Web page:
Now let me tell you something.

The truth is that this is Eliyahu HaNavi’s Torah. What is Eliyahu HaNavi all about? Eliyahu HaNavi is coming to bring peace between parents and children. Ve’heishiv lev avos al banim ve’lev banim al avosam (Malachi 3:24). So no wonder it’s not written down yet because it will be revealed when Eliyahu HaNavi is coming. Since our generation is getting so close, we are already looking for it in the books.

Nobody was looking for this Torah a hundred years ago because they thought it is enough to have children, teach them a little, and that’s it. Today, thank God, we are already so close to Eliyahu HaNavi.

I’ll tell you how my father gave over Yiddishkeit to me, I’ll never forget it. Every Friday night, my father took me and my brother by the hand, and he walked around all over the house singing Shalom Aleichem with us, but with so much sweetness.

I’ll tell you something, do you know when my father gave overYiddishkeit to me? Yom Kipper night, after we came home from daven­ing my father mamesh would take each child for maybe half an hour. I could see his tears mamesh dropping down to the foor. Mamesh, giving it over to us, giving it over to us.

So after the Akeida it says by Avraham Avinu, “Vayashav Avraham el ne’arav“(Bereishis 22:19). Avraham Avinu came back to the children.

I want you to know something awesome; Read the rest of this entry »


AJL reviews Darosh Darash Yosef

November 7, 2011

by Ilka Gordon

David, Avishai C. Darosh Darash Yosef: Discourses of Rav Yosef Dov Halevi Soloveitchik on the Weekly Parashah. Jerusalem: Urim, 2011. 472 p. (9789655240467)

Many books have been written and are being written about the teachings of Rabbi Yosef Soloveitchik, the recognized leader of Modern Orthodoxy in the twentieth century, a renowned scholar and an extraordinary teacher, affectionately called the Rav by his many students. Rabbi Avishai David, a devoted student of the Rav and a Rosh Yeshiva (head master of a school of Jewish learning) attended many lectures in the 1970s and 80s, given by the Rav at Yeshiva University, Moriah synagogue in New York and Saturday nights in Boston. Darosh Darash Yosef is a compilation of the Rav’s insights into the weekly Torah portion culled from these lectures. Rabbi David presents the reader with a three or four page essay on each parashah (weekly portion) of the Torah. The essays are based on the Rav’s teachings and philosophy. Concepts are presented in clear and readable prose which can be easily understood by the scholar and layman alike. Both the novice and expert in Torah study will increase his or her depth of knowledge by reading this well written book. Darosh Darash Yosef is an excellent reference book for patrons who will be speaking about the weekly Torah portion, especially Bar and Bat Mitzvah students. Darosh Darash Yosef is highly recommended for all libraries. Rabbi David makes the Rav’s complex thoughts accessible to all readers.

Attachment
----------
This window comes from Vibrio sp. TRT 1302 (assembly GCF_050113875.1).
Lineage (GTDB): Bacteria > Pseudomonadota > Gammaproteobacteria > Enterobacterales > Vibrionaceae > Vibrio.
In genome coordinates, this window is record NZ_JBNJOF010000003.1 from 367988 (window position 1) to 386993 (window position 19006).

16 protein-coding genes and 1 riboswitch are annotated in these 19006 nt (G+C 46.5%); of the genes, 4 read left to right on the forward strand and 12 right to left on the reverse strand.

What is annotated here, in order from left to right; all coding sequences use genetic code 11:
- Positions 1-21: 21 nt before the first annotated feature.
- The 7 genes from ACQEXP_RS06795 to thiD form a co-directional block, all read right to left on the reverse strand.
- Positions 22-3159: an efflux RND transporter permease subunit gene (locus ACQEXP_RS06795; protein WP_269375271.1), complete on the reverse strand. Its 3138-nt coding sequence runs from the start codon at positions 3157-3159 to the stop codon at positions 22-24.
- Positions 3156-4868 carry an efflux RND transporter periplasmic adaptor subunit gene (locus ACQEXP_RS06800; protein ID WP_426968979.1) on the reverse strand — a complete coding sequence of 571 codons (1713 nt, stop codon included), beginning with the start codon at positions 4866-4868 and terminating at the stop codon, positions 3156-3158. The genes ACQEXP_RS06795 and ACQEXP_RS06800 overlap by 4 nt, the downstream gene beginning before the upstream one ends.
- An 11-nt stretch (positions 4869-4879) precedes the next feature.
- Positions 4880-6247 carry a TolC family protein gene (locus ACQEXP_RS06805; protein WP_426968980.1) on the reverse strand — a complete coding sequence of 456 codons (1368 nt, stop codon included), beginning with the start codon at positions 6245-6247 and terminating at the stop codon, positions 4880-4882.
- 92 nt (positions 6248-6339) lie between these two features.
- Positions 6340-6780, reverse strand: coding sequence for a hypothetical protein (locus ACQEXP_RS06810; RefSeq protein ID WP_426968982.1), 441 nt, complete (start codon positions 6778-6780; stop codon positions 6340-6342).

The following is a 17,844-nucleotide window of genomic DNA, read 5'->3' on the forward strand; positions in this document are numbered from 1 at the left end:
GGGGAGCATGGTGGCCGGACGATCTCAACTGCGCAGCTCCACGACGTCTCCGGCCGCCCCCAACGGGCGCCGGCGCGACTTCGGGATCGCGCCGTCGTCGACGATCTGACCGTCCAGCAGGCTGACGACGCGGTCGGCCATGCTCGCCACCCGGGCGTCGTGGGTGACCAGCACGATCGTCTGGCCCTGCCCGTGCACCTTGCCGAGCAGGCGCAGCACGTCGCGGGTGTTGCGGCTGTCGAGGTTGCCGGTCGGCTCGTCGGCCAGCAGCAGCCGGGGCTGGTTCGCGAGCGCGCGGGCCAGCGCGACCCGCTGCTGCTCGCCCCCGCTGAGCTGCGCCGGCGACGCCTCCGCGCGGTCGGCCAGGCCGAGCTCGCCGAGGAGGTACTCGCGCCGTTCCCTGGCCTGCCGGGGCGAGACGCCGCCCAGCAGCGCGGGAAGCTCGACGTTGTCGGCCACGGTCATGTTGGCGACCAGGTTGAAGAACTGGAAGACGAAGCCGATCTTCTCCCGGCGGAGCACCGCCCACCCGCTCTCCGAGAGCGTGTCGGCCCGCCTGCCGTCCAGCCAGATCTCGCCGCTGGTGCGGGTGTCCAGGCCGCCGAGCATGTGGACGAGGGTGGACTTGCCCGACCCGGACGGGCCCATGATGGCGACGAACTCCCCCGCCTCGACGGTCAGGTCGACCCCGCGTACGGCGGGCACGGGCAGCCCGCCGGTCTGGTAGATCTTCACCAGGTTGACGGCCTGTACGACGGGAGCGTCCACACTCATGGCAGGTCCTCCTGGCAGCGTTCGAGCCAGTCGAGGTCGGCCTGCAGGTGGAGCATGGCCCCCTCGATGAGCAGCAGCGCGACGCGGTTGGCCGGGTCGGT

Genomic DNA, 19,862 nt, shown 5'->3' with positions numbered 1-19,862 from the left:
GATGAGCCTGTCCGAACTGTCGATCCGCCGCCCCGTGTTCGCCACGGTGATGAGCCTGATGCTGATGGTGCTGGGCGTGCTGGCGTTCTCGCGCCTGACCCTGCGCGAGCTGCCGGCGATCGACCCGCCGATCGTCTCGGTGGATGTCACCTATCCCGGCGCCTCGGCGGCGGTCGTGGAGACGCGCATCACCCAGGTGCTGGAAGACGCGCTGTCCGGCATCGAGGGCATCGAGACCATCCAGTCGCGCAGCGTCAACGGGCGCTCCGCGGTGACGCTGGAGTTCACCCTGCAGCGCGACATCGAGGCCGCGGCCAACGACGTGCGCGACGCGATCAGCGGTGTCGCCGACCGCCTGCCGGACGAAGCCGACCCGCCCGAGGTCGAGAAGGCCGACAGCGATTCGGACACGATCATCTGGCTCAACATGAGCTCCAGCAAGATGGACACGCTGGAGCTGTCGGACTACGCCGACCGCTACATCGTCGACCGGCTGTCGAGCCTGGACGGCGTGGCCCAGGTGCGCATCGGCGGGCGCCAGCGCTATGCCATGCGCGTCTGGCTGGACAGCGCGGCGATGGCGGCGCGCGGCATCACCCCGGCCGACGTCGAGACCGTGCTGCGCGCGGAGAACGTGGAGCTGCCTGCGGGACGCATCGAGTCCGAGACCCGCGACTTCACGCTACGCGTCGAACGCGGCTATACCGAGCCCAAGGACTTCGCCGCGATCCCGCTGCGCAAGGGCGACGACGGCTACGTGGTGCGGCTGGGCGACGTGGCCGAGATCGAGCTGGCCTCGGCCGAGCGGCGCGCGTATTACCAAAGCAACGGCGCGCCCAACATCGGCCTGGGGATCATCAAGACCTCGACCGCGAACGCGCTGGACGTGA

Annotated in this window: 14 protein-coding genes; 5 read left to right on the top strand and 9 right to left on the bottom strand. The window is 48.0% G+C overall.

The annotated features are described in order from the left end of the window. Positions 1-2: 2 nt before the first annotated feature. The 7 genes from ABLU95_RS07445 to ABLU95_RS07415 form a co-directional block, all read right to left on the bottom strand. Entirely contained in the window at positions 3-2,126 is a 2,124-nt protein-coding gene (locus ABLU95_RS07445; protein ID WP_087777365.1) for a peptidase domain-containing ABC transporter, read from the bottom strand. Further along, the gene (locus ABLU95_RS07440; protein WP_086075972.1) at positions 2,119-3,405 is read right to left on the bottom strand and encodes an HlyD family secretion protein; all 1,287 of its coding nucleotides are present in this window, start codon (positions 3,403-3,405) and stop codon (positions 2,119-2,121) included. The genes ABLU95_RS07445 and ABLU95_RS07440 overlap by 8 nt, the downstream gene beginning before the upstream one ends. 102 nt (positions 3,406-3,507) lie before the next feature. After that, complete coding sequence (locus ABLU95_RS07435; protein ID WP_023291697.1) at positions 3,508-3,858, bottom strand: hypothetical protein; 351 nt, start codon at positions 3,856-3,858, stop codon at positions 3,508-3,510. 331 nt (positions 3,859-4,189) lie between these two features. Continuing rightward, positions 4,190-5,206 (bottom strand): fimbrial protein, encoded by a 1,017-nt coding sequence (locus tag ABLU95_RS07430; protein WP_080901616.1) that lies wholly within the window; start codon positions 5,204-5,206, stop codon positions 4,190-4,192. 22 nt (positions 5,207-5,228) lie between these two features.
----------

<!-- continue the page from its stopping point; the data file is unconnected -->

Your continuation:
AJL Reviews (Sep/Oct 2011) p. 36